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The Colorado Snowsports Museum this week put out the following press release on its Through the Lens programming series featuring women from the Vail Valley talking about climbing Mount Everest:
The Colorado Snowsports Museum is in the thick of their popular Through the Lens programming series – going virtual this year due to COVID-19. For their third presentation in the series, they invite women from the Vail Valley to talk about their experiences climbing Mount Everest. This pre-recorded talk sheds light on these women’s stories and what this feat is like from the inception of the idea to decompressing after the climb.
Are you thinking about climbing Mount Everest or looking to push your limits, even on a local scale exploring Colorado’s great outdoors? This presentation is for you. Ellen Miller, Dr. Tracee Metcalfe, and Kristine Chalk share an insider’s experience when it comes to training for and summiting big mountains. Tune in to learn more about their inspiring journeys.
Ellen Miller teams up with the Colorado Snowsports Museum again this year, after her sold out presentation at the Museum last year. Her story is not often told, but inspiring to many. Ellen is among the world’s most elite mountaineers. Her high altitude accomplishments are many: she was the first North American woman to summit Mount Everest (29,035 feet) from the north side (Tibet); the first American woman to summit Everest from both sides; the second woman and first American woman to climb Nuptse (25,791 feet); and to complete the ‘Everest Trilogy’ – successful summits of Mt. Everest, Lhotse (27,940 feet), and Nuptse in the Himalayas. During this presentation, Ellen Miller interviews Vail locals: Dr. Tracee Metcalfe and Kristine Chalk.
Dr. Tracee Metcalfe grew up in Southern California. Soon after high school, she moved to Breckenridge, Colorado in 1992 to work and ski. Later she attended Colorado College and CU Medical School. In 2006 after completing an Internal Medicine Residency in Seattle, Tracee returned to Colorado’s mountains, taking a position at Vail Health. Over the years, Tracee has climbed all of the 14,000-foot peaks in Colorado and all the ranked 13,000-foot peaks in the Gore Range. She enjoys spending time working as a high-altitude doctor on expeditions whenever time allows. She has worked as a doctor on Denali in 2012 and 2013 and was able to summit in 2012. She has also worked as a climbing doctor on numerous 8000-meter peaks in Nepal, including Manaslu, Makalu, Cho Oyu, and later Everest. In 2016 while working as the Himex Team Climbing doctor, she summited Everest with her team on May 13th. Tracee continues to work as a hospitalist at Vail Health. She is planning to return to Nepal this spring to climb Kangchenjunga, the world’s 3rd highest peak.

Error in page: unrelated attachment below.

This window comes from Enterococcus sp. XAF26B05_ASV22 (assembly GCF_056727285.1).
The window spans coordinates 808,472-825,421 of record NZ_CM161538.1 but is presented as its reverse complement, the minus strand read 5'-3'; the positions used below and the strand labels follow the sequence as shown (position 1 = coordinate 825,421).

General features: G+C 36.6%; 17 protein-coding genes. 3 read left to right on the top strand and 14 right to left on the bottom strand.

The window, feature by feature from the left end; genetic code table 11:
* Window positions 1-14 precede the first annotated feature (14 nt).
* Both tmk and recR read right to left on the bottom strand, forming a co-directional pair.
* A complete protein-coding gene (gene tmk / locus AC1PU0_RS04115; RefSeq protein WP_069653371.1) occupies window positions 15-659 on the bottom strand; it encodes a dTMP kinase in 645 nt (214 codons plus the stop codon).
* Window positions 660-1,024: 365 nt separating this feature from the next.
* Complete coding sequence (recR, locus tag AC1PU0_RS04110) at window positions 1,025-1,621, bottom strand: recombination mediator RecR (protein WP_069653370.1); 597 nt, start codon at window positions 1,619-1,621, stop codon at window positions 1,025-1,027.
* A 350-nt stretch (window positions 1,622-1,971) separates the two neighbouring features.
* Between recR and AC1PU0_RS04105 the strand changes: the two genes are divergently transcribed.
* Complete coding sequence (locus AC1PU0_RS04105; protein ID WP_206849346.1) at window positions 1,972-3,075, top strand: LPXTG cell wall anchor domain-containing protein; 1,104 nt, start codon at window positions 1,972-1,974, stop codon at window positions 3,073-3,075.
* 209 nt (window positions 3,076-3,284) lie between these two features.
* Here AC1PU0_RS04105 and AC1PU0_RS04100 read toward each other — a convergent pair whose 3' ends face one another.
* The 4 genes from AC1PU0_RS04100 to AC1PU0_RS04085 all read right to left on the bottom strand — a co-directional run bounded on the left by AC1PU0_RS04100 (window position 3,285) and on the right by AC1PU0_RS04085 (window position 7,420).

Furthermore, Kristine Chalk has been living and playing in the mountains of Vail since 2002 when she moved here to teach at Vail Mountain School. Kristine climbed Denali in 2007 and began the goal of climbing the Seven Summits. For her honeymoon, she and her husband summited Mount Everest on May 25, 2010. Kristine completed climbing the Colorado 14ers in 2011. She also completed the Seven Summits with Mt. Vinson, Antarctica in December 2013 – becoming the 18th American woman to do so. Kristine has taught at Red Sandstone Elementary since 2008, teaching 4th & 5th grade, ESL, and currently teaching Art. Kristine and her husband consider their 8th summit – as parents – more challenging than any mountain but also more rewarding. Their daughter was born in 2014 and their son in 2018.
Join the Colorado Snowsports Museum in celebrating Colorado snow sports by telling stories that educate and inspire others to seek adventure. Their “Through the Lens: Vail Women Climb Everest” presentation is free with a suggested donation that can be made here: snowsportsmuseum.org/ways-to-support. At the time of the event, the recording can be accessed on their home page: snowsportsmuseum.org. It will also be shared on their social media platforms (Facebook, Instagram, Twitter, LinkedIn, and YouTube) at 3pm on January 27. If you can’t make the premier at 3pm, the recording will be available for you to watch at your convenience on their website home page snowsportsmuseum.org